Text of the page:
Strings can have various kinds of boundary conditions. For example closed strings have periodic boundary conditions (the string comes back onto itself). Open strings can have two different kinds of boundary conditions called Neumann and Dirichlet boundary conditions. With Neumann boundary conditions the endpoint is free to move about but no momentum flows out. With Dirichlet boundary conditions the endpoint is fixed to move only on some manifold. This manifold is called a D-brane or Dp-brane ('p' is an integer which is the number of spatial dimensions of the manifold). For example we see open strings with one or both endpoints fixed on a 2-dimensional D-brane or D2-brane:


D-branes can have dimensions ranging from -1 to the number of spatial dimensions in our spacetime. For example superstrings live in a 10-dimensional spacetime which has 9 spatial dimensions and one time dimension. Therefore the D9-brane is the upper limit in superstring theory. Notice that in this case the endpoints are fixed on a manifold that fills all of space so it is really free to move anywhere and this is just a Neumann boundary condition! The case p= -1 is when all the space and time coordinates are fixed, this is called an instanton or D-instanton. When p=0 all the spatial coordinates are fixed so the endpoint must live at a single point in space, therefore the D0-brane is also called a D-particle. Likewise the D1-brane is also called a D-string. Incidently the suffix 'brane' is borrowed from the word 'membrane' which is reserved for 2-dimensional manifolds or 2-branes!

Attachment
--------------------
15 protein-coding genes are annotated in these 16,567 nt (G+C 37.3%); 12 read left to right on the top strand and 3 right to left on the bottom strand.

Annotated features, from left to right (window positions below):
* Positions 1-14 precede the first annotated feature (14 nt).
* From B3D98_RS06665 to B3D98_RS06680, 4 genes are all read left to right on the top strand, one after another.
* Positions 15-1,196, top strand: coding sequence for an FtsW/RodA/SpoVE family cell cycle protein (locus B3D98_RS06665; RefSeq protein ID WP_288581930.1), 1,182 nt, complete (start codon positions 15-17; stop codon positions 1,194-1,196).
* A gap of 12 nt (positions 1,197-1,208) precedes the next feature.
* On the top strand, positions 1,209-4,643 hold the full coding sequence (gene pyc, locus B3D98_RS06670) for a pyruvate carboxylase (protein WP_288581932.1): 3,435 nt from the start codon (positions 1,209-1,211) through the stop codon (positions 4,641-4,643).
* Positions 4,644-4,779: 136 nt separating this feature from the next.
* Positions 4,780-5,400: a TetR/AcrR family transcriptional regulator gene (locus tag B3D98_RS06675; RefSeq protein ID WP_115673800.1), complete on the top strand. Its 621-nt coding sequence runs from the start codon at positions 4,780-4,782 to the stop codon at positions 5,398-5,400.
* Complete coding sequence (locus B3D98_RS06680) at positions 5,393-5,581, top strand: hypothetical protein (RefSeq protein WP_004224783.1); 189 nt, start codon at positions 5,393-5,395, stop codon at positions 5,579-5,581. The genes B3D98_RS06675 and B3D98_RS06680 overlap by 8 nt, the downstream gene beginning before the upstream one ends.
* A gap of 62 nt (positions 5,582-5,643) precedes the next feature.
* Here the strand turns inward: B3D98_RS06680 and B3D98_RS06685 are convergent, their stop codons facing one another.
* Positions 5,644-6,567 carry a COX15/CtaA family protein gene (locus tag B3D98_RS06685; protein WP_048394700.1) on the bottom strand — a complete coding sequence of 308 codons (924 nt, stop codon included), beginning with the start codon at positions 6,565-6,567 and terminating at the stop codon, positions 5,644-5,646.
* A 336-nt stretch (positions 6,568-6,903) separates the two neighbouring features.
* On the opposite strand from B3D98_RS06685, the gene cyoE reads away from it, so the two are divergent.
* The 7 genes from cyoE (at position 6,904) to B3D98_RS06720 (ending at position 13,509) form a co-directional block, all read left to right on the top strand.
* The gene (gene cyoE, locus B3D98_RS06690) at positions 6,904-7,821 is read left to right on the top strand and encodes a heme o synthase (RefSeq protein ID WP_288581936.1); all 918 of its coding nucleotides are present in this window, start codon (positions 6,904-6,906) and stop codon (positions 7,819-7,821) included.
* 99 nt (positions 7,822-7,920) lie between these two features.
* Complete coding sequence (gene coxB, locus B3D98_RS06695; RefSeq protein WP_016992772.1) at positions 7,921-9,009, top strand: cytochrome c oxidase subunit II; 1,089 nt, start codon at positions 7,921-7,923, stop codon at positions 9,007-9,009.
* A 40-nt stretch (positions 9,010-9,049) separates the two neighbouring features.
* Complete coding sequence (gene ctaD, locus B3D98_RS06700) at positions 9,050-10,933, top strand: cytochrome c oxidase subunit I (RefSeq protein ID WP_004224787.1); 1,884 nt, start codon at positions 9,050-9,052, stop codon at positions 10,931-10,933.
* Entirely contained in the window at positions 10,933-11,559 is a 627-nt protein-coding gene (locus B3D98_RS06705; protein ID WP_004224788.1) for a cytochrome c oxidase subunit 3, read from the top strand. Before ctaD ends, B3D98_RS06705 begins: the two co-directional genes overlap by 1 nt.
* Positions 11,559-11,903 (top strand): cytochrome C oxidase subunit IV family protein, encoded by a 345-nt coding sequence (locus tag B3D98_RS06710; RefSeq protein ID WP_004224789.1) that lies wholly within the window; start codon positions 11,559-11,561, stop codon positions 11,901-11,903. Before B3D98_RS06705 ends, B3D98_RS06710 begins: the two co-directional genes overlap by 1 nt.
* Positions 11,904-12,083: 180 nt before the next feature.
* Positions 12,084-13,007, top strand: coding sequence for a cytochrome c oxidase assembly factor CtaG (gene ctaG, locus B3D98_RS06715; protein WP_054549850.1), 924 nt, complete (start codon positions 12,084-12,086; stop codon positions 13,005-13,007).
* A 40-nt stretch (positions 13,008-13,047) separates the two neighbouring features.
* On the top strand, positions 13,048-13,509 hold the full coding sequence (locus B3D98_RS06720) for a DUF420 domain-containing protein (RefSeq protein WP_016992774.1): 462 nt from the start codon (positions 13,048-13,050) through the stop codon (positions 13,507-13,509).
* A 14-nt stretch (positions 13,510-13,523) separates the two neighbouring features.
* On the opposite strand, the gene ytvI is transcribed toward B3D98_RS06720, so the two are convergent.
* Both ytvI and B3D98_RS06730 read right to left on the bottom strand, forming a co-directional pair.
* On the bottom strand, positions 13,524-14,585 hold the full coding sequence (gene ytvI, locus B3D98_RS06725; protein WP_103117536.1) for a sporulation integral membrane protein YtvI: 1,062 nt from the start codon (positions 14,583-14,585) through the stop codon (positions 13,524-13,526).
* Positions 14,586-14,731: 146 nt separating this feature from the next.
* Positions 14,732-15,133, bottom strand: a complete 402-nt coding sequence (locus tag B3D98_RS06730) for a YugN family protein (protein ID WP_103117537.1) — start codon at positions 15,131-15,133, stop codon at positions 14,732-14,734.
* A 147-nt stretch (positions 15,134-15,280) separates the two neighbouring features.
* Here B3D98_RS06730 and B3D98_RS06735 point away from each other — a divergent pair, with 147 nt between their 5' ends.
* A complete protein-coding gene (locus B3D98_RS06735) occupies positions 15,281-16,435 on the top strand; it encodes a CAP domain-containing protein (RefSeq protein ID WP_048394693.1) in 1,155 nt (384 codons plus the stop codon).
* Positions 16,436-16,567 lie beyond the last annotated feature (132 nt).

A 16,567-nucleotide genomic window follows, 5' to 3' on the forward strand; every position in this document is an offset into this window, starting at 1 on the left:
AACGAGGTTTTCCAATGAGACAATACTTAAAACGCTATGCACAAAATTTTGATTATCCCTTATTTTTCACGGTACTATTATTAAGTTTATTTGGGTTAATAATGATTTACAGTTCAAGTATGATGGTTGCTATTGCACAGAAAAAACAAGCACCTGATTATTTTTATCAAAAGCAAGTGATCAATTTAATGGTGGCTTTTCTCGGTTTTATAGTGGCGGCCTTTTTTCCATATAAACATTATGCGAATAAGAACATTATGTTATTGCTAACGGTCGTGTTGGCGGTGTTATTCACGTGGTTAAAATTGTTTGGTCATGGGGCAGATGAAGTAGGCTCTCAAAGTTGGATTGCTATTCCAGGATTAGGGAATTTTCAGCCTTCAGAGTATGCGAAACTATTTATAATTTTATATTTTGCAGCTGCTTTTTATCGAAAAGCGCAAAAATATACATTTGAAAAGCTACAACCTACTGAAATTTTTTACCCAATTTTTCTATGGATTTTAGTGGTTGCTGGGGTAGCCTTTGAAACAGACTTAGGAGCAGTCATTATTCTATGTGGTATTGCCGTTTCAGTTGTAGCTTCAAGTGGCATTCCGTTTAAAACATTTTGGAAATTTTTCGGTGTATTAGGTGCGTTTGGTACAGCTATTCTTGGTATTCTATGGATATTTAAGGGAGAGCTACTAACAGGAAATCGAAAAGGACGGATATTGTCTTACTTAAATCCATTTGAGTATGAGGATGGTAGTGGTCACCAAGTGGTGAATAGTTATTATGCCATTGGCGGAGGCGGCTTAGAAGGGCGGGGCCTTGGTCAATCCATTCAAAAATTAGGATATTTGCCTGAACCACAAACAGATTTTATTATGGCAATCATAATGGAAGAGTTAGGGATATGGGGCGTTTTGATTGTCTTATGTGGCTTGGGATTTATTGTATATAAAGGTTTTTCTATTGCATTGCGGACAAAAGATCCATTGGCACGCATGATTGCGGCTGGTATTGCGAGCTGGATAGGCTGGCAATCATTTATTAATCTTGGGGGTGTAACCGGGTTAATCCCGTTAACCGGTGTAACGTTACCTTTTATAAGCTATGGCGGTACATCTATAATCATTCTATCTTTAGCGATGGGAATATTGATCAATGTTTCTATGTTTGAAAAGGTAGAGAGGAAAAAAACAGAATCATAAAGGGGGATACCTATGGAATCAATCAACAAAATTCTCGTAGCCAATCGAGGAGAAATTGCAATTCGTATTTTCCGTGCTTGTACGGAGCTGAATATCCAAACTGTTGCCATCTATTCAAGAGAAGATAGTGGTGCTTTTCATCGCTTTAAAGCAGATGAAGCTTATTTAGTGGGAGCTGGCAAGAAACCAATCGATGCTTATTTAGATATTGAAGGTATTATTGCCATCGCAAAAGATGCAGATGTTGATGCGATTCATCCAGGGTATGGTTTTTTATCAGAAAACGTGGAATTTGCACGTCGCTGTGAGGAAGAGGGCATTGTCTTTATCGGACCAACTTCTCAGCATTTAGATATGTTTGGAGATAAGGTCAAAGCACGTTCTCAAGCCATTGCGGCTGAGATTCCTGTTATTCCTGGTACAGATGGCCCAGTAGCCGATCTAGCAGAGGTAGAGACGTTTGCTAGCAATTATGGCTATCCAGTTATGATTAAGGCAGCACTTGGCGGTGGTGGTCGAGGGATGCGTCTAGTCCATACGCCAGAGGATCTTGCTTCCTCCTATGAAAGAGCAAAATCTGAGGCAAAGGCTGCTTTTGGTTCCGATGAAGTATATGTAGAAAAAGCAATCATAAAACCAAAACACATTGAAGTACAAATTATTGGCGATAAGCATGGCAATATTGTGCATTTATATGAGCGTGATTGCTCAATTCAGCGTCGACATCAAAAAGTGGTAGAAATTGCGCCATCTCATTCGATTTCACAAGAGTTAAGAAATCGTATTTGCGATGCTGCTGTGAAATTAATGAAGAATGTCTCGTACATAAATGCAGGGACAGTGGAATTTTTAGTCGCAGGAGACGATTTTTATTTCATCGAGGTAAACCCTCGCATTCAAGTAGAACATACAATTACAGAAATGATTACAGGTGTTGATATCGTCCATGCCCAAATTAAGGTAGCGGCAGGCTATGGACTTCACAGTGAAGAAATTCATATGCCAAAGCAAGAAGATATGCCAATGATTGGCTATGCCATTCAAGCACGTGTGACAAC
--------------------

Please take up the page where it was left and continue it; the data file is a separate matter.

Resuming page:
D-branes are actually dynamical objects which have fluctuations and can move around. This was first shown by physicist Joseph Polchinski. For example they interact with gravity. In the diagram below we see one way in which an closed string (graviton) can interact with a D2-brane. Notice how the closed string becomes an open string with endpoints on the D-brane at the intermediate point in the interaction.
Dbrane/gravition scattering
We now see that string theory is more than just a theory of strings!

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